Source: 
    Deprez, Nathalie, et al., "2011 National Report (2010 data) to the EMCDDA by the Reitox National Focal Point" (Brussels, Belgium: OD Public Health and Surveillance, Scientific Institute of Public Health, October 2011), WIV-ISP/EPI REPORTS N° 002, pp. 223-224.
    http://www.emcdda.europa.eu/attachements.cfm/att_191785_EN_Belgium_2011....

  7. (Trafficking and Transshipment) "Information about the trafficking patterns for drugs in Belgium is also provided by the Belgian federal police. During the past 4 years, more and more cannabis plantations were found in Belgium (see also Table 10.6), of which the production is often meant for export to The Netherlands. This could be a consequence of the more severe prosecution of cannabis-related organised crime in The Netherlands. Furthermore, Belgium is a trafficking country for cannabis resin. Belgium is also a meeting point for heroin traffickers rather than a heroin trafficking country. Seizures of more than 50 kg of heroin are rare in Belgium, but heroin traffickers meet in Belgium to stay out of the attention of the law enforcement in the countries were they are trafficking heroin.
    "In addition, Belgium is known to be a transit country for cocaine with the Brussels airport and the port of Antwerp being used as a gateway to traffic the cocaine from South-America or Africa to Europe. Finally, each year, some illicit amphetamine and/or XTC laboratories are dismantled in Belgium (see also Table 10.5). There is a strong link between the Dutch and Belgian synthetic drug production with the same persons being often involved in the synthetic drug market in both countries (Dommicent, personal communication)."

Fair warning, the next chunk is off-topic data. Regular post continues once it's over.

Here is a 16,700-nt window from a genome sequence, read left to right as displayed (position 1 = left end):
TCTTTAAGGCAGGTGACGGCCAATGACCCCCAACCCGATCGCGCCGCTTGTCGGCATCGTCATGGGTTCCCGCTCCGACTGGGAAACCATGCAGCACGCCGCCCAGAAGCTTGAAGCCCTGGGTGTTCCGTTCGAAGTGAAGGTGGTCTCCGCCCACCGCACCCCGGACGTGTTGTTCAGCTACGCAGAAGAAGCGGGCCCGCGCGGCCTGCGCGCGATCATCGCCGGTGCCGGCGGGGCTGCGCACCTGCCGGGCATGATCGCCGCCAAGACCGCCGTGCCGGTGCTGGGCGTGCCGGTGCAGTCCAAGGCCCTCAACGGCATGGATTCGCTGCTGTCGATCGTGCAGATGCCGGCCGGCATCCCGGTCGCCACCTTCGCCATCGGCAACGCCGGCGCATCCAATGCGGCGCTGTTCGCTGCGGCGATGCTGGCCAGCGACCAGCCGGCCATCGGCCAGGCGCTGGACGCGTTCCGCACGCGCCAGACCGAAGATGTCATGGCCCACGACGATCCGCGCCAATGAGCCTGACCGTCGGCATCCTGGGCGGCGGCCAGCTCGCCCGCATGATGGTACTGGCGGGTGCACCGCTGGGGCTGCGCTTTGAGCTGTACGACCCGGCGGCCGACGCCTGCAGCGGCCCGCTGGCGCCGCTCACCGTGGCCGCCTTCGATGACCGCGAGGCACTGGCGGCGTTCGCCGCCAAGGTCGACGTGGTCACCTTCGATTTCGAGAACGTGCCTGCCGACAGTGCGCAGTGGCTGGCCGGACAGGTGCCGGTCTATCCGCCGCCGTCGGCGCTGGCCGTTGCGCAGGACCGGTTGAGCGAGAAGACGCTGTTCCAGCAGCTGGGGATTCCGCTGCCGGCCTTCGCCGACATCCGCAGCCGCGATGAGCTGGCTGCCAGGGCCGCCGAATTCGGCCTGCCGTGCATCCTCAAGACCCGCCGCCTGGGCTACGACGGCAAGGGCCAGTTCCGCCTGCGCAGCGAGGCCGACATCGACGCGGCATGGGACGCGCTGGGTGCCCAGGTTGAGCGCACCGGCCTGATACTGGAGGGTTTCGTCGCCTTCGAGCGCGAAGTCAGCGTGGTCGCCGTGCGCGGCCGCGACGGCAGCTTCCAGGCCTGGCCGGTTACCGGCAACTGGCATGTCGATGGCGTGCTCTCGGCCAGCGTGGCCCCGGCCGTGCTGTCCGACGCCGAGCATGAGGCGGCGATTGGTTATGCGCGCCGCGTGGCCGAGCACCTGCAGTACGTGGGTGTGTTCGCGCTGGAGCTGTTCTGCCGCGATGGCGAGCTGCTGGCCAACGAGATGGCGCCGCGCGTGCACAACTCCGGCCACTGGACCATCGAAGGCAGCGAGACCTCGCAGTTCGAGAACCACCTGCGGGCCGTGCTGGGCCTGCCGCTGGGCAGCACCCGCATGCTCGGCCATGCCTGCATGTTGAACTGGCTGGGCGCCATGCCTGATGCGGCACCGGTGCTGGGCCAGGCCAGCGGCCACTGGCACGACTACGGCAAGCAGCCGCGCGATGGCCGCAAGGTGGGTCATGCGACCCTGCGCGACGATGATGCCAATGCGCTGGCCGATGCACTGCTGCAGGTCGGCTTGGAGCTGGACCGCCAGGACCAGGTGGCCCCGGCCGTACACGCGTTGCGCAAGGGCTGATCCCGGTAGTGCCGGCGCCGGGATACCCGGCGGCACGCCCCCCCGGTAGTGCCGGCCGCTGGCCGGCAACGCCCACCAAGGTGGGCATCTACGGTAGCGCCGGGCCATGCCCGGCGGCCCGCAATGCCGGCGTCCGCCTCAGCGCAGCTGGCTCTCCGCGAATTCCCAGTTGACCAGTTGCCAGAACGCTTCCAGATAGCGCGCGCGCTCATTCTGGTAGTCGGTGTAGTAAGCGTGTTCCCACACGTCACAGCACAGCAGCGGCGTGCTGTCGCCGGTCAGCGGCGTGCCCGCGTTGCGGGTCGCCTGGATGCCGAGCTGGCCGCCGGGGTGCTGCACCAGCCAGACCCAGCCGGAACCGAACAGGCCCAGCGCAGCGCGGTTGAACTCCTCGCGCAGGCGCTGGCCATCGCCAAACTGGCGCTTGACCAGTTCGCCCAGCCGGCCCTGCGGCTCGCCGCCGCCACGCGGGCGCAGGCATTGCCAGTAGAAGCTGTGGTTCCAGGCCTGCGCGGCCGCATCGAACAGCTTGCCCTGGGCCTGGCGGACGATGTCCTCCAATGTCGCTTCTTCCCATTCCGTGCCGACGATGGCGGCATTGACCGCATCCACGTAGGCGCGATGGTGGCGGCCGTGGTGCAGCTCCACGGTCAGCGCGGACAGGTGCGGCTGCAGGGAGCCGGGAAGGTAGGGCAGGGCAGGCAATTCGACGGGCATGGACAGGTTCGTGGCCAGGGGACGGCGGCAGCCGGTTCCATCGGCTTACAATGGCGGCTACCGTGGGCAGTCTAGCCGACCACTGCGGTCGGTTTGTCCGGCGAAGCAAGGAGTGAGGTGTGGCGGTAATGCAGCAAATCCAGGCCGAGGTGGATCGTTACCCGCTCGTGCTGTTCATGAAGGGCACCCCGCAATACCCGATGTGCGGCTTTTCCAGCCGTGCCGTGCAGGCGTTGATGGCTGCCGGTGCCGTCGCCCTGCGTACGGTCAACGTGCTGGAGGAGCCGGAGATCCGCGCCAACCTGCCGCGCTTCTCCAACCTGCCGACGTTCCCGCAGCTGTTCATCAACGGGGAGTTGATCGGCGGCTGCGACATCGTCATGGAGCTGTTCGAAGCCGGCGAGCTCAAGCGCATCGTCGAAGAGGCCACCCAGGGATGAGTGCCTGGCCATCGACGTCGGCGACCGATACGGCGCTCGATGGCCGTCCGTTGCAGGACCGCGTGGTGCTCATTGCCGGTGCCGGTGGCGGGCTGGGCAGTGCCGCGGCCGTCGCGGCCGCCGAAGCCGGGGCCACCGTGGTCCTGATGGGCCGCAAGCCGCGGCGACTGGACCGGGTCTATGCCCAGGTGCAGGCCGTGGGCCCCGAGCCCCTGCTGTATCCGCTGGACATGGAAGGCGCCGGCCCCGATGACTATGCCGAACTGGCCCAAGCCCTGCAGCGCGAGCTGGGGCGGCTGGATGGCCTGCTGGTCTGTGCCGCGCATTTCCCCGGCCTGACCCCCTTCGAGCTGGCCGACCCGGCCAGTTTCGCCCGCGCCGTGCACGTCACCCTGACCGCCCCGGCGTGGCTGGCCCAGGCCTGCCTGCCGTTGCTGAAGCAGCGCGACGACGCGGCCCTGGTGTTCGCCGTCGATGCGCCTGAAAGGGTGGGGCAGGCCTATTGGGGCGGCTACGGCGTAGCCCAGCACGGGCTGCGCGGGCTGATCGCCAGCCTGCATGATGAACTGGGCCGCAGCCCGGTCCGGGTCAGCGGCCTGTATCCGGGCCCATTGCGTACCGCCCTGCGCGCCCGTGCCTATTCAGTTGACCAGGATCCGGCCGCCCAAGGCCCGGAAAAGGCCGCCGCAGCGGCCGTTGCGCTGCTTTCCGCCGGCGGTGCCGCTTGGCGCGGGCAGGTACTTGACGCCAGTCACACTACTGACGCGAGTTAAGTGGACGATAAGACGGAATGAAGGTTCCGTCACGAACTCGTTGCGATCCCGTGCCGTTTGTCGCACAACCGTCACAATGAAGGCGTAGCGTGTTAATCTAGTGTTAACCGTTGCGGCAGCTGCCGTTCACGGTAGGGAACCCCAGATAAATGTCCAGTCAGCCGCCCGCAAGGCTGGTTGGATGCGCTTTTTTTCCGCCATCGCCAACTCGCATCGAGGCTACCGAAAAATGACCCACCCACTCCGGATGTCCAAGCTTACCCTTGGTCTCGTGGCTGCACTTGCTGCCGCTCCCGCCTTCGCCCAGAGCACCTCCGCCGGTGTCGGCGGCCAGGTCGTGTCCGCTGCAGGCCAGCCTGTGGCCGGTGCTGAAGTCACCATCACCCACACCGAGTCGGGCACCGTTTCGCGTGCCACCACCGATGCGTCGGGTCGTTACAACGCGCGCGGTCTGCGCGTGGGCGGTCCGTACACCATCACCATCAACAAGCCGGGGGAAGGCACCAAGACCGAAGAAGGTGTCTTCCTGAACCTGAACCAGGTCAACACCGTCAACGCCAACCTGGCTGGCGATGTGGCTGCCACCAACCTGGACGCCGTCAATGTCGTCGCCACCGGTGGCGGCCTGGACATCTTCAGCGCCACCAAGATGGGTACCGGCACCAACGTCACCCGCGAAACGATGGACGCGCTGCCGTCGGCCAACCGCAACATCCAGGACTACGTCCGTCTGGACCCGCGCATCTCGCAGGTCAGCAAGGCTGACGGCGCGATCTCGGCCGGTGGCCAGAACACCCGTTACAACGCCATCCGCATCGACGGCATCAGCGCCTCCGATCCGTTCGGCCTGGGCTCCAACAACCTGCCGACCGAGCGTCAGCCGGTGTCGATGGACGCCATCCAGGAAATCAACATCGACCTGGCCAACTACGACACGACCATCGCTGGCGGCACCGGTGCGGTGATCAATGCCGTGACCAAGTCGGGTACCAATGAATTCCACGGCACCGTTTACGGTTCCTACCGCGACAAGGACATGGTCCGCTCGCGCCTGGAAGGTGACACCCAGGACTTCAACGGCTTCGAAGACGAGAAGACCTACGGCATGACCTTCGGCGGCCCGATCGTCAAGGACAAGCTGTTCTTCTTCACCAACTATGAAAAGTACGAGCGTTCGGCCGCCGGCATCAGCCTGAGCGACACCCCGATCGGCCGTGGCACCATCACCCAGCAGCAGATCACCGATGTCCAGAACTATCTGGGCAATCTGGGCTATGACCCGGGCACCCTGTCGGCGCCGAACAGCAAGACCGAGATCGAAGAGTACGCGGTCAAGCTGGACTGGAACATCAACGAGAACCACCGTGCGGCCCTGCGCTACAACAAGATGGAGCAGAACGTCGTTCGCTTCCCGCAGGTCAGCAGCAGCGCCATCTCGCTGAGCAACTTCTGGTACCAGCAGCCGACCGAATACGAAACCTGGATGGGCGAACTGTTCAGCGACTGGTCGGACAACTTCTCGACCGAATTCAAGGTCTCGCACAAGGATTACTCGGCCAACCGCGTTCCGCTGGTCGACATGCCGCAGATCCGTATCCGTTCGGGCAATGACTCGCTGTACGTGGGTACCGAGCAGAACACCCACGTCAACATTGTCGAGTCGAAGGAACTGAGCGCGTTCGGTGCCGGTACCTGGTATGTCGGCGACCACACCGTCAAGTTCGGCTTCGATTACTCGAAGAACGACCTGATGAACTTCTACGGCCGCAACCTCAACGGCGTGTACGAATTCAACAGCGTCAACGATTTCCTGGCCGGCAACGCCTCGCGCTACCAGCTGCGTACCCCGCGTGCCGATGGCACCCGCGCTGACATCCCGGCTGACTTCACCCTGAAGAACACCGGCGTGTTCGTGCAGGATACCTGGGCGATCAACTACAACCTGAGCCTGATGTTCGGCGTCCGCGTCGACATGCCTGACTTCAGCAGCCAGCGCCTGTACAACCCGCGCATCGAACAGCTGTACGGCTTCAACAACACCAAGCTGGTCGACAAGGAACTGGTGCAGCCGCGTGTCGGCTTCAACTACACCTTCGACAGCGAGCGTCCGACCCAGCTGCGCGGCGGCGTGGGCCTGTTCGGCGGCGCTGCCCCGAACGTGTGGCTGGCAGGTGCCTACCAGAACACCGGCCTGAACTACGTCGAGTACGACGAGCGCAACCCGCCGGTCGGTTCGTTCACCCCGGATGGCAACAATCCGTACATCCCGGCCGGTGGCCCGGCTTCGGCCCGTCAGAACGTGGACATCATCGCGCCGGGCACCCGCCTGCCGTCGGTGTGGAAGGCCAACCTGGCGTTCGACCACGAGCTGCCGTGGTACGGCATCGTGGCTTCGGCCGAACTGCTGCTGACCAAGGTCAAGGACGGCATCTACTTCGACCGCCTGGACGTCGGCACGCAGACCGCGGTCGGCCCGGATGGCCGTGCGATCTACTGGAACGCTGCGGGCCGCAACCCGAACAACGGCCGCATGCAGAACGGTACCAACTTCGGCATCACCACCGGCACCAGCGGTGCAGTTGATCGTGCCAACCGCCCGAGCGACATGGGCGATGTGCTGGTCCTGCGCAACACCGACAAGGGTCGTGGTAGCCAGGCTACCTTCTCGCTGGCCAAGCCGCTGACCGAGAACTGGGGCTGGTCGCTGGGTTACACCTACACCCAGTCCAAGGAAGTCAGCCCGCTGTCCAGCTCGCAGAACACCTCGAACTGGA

Source: 
    Deprez, Nathalie, et al., "2011 National Report (2010 data) to the EMCDDA by the Reitox National Focal Point" (Brussels, Belgium: OD Public Health and Surveillance, Scientific Institute of Public Health, October 2011), WIV-ISP/EPI REPORTS N° 002, p. 198.
    http://www.emcdda.europa.eu/attachements.cfm/att_191785_EN_Belgium_2011....

  8. (Home Cannabis Cultivation) "A recent overview of the research and police data on cannabis cultivation in Belgium and The Netherlands (Decorte 2010), pointed to the fact that the small-scale home growers constitute an important segment of the Belgian cannabis market. These small-scale home growers are more and more working in a professional way. However, they are not necessarily profit-oriented. Reasons for this increase in small-scale growing of cannabis could be the dissatisfaction with the cannabis products sold in the Dutch coffee shops (Decorte 2010)."

    Source: 
    Deprez, Nathalie, et al., "2011 National Report (2010 data) to the EMCDDA by the Reitox National Focal Point" (Brussels, Belgium: OD Public Health and Surveillance, Scientific Institute of Public Health, October 2011), WIV-ISP/EPI REPORTS N° 002, p. 198.
    http://www.emcdda.europa.eu/attachements.cfm/att_191785_EN_Belgium_2011....